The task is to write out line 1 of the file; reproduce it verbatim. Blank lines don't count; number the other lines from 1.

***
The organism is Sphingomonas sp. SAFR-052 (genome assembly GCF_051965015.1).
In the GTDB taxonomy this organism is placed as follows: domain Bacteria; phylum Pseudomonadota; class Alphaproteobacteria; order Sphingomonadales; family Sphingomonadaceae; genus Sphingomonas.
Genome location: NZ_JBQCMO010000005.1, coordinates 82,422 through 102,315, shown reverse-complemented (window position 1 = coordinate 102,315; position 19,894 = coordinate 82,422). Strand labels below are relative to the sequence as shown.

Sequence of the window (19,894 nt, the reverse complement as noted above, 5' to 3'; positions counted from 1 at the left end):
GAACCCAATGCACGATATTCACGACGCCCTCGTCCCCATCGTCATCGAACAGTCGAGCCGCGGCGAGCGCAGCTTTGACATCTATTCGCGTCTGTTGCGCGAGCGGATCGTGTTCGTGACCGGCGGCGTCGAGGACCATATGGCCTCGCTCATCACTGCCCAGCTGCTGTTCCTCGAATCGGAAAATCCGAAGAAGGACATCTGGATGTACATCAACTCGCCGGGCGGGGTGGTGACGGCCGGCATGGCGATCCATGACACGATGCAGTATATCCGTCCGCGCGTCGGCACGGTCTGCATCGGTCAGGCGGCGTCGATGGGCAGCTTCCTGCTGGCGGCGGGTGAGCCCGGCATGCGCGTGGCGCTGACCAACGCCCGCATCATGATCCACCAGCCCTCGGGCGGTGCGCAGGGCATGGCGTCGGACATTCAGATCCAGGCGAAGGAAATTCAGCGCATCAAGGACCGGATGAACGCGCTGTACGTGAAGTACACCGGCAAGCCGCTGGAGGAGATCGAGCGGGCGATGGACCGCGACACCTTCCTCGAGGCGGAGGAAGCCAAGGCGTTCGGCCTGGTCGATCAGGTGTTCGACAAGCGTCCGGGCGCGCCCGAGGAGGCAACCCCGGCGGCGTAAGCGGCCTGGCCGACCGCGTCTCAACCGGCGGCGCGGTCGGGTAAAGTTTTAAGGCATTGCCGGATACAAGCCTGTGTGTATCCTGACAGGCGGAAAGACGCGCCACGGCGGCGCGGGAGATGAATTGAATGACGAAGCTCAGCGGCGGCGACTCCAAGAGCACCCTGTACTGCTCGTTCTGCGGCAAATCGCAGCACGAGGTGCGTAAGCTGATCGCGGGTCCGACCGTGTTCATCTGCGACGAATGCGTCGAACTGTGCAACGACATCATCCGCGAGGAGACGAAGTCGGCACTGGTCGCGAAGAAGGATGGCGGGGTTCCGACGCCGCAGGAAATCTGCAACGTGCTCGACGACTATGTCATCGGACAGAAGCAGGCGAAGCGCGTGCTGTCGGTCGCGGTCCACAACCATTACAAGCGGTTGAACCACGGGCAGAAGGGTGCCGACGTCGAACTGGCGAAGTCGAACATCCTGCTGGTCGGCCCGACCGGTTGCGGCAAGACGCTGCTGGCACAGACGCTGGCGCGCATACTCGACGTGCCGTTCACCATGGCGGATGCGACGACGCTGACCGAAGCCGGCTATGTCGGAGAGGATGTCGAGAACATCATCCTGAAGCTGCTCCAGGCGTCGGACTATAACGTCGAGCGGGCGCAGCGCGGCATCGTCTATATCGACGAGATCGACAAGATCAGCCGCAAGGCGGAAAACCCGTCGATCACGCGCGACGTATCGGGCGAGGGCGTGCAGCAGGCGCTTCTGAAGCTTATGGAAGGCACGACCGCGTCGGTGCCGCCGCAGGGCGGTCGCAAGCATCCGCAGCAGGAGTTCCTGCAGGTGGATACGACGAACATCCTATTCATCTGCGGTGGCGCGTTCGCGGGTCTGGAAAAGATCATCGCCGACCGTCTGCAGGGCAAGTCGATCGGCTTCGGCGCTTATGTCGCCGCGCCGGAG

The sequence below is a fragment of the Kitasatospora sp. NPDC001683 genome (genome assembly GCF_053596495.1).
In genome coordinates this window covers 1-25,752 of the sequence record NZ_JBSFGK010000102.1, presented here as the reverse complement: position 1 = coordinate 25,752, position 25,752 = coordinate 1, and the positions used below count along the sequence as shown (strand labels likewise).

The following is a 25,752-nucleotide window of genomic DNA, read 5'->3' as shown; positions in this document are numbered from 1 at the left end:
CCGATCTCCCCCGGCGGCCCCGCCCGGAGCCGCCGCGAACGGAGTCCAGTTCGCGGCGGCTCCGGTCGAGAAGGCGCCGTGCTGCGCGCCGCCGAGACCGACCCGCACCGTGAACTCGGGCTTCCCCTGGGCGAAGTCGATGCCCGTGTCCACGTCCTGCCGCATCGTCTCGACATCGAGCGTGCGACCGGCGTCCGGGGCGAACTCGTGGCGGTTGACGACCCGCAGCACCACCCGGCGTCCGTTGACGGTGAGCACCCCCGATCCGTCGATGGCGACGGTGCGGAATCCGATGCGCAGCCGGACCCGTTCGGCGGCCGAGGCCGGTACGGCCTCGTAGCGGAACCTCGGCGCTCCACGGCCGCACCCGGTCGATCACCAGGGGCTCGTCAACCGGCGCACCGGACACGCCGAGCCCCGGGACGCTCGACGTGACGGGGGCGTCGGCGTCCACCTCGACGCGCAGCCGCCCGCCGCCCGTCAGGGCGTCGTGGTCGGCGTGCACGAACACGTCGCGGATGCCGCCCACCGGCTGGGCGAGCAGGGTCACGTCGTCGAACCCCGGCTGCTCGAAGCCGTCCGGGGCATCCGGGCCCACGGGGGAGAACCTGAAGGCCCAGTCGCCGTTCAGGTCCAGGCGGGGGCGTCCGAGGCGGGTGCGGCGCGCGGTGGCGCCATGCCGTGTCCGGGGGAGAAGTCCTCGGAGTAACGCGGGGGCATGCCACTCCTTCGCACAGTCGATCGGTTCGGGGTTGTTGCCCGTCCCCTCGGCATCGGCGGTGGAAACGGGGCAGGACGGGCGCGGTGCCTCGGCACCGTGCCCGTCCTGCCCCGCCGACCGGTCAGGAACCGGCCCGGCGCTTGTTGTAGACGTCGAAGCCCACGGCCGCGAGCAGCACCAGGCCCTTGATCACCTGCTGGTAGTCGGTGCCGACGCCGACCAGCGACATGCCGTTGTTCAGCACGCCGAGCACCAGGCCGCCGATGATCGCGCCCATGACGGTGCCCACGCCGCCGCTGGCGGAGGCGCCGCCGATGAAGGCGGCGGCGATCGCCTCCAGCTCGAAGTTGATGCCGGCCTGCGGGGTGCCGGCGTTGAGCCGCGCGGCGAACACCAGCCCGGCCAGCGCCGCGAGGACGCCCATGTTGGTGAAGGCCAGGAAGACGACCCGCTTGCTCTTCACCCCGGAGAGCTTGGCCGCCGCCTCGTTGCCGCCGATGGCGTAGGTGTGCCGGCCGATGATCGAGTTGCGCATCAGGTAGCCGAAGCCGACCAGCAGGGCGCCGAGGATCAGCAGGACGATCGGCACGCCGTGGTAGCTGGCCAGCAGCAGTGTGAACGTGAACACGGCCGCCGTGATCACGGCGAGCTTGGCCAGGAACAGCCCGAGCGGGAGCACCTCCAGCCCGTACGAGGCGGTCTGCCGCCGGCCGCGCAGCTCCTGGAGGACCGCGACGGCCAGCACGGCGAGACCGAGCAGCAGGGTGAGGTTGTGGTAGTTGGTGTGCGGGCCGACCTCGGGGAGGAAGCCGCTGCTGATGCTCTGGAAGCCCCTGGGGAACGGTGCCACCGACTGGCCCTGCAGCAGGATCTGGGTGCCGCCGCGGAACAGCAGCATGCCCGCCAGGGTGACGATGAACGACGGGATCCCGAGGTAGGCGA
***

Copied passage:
The organism is Sphingomonas sp. SAFR-052 (genome assembly GCF_051965015.1).